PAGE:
Monday, March 08, 2010


He was humble. He was kind. He was deeply devoted to his family. He was a leader in his profession. He always shared his knowledge. He was a strategic thinker. He was conscientious. He cared.

And the list of Harvey Greisman’s virtues goes on and on. But everything came to a screeching halt about a week and a half ago. For Harvey Greisman died suddenly while he was on a trip to Florida to attend his father’s funeral.

The suddenness of it all left everyone frozen in their tracks.

His death was shocking for me, as Harvey was my friend. I had just had dinner with him a couple months ago. Professionally, I had served on a number of panels with Harvey and most recently had invited him to participate as a member of our IPREX global panel on the financial crisis last May.

The respect for Harvey was broad and deep. He served in leadership positions at IBM and GTE. He was on boards of organizations like the Arthur W. Page Society and the Institute for Public Relations . Most recently he headed global communications at MasterCard.

“But he never saw himself, I now understand, as others saw him,” noted his wife. “He never thought of himself as an industry leader, and I never knew that he was. And rather than focus on the great things he did do, Harvey always thought about what he didn’t do and didn’t say – at meetings or assignments on or off the job. He was never truly satisfied with his contribution.”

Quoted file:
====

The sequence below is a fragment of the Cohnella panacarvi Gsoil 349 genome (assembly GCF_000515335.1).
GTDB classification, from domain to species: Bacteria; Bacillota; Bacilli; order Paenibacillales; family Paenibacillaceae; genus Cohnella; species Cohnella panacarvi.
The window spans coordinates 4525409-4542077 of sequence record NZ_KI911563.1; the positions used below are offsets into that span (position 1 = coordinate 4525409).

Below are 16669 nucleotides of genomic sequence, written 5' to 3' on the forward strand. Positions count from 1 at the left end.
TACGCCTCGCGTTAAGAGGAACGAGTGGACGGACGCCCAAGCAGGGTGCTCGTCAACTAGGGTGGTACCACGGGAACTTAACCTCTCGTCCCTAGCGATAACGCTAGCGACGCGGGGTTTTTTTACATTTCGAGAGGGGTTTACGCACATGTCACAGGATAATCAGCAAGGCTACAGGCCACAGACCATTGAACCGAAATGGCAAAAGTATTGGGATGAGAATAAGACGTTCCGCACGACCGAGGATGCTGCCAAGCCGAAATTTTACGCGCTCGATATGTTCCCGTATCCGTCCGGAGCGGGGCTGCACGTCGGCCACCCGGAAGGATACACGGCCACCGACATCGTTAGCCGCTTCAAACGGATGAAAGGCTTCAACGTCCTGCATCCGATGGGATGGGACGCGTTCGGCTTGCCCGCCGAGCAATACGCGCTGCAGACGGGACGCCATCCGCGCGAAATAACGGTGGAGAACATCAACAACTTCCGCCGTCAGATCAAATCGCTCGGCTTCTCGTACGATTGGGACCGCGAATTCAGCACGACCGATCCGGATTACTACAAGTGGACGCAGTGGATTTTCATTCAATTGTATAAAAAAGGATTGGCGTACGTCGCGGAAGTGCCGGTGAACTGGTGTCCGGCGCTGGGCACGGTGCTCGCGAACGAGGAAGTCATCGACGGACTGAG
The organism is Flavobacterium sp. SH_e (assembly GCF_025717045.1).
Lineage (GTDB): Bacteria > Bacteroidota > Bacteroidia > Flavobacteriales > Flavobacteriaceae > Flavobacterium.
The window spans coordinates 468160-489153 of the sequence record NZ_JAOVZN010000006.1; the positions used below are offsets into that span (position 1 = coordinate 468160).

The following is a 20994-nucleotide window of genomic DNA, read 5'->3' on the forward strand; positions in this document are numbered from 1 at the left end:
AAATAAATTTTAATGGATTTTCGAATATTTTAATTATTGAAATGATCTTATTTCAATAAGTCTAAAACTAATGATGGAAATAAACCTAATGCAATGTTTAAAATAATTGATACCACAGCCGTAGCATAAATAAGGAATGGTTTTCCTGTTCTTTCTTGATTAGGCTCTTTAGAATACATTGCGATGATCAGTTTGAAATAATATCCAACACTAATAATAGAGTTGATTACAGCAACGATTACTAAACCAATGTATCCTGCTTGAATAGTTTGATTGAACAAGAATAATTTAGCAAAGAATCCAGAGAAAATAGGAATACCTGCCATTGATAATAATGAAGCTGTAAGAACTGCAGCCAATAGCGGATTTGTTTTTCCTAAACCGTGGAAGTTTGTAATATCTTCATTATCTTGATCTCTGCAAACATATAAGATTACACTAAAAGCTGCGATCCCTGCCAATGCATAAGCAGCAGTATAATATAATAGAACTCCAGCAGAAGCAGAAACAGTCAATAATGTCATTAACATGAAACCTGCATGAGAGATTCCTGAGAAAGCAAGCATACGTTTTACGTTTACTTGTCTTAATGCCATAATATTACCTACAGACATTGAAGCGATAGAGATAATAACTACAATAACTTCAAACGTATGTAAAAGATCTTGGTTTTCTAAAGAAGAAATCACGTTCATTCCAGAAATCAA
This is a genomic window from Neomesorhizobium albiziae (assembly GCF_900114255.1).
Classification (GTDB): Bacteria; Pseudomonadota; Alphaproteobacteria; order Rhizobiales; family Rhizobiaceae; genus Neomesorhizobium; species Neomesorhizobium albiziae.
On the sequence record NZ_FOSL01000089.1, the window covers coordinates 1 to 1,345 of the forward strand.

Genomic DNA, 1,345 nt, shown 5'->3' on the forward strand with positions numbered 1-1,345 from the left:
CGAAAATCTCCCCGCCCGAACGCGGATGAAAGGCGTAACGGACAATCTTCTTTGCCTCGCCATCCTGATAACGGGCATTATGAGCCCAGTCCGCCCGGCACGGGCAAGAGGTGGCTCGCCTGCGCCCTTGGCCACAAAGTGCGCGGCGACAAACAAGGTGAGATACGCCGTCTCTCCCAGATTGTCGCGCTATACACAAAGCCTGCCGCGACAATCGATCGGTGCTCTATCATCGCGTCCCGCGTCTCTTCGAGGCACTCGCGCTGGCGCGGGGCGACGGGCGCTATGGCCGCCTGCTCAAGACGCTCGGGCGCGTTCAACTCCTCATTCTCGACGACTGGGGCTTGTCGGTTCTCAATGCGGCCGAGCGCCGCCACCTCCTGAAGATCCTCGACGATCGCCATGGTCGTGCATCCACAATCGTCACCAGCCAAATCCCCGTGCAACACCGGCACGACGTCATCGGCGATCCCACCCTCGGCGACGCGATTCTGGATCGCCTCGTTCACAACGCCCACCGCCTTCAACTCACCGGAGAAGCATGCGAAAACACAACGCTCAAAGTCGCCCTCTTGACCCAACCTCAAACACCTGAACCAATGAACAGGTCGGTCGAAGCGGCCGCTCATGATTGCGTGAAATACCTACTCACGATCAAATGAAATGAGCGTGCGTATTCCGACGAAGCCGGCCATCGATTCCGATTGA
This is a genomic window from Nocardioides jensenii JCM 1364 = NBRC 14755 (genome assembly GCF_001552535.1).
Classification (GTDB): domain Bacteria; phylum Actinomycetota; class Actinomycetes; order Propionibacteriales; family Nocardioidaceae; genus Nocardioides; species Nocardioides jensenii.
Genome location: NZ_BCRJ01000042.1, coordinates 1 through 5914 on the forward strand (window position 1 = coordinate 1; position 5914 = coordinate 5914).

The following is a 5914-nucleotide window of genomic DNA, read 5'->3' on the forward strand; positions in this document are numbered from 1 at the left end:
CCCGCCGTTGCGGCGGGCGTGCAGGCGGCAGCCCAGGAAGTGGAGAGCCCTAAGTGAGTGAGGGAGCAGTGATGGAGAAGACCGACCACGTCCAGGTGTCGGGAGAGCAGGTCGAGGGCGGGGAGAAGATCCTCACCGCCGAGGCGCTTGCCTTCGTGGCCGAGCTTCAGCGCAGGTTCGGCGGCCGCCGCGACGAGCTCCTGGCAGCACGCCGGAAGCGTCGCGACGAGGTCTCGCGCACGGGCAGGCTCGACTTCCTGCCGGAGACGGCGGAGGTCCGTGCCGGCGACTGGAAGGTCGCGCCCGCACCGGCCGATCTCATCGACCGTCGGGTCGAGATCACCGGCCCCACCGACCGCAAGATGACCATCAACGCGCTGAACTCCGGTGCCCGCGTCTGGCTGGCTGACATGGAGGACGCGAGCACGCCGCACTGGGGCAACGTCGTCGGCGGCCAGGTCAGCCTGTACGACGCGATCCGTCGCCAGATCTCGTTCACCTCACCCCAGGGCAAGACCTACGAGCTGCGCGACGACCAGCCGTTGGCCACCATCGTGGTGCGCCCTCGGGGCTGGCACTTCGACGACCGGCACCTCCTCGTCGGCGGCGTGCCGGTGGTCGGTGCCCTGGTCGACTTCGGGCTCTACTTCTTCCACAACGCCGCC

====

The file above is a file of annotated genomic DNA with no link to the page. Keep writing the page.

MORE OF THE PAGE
This was a sad revelation about the man. I always admired Harvey and was disappointed to learn that he was not aware of the esteem in which he was held. As professional communicators, we need to be more forthright in communicating our positive feelings to colleagues both about what they represent to us and mean to others.

Technorati Tags: Harvey Greisman, Mastercard, communications, public relations, Makovsky


Anonymous Kathy Cripps said...

Harvey was also an active member of the Council of PR Firms' Client Advisory Committee, and he was generous with his time and ideas. Harvey wanted to see client-agency relationships succeed; he enjoyed the work of this committee because it helped to communicate best practices and industry standards.

Monday, March 08, 2010 4:08:00 PM  
Anonymous Anonymous said...

Very nice blog! Bookmarked :)

Monday, March 08, 2010 11:23:00 PM  

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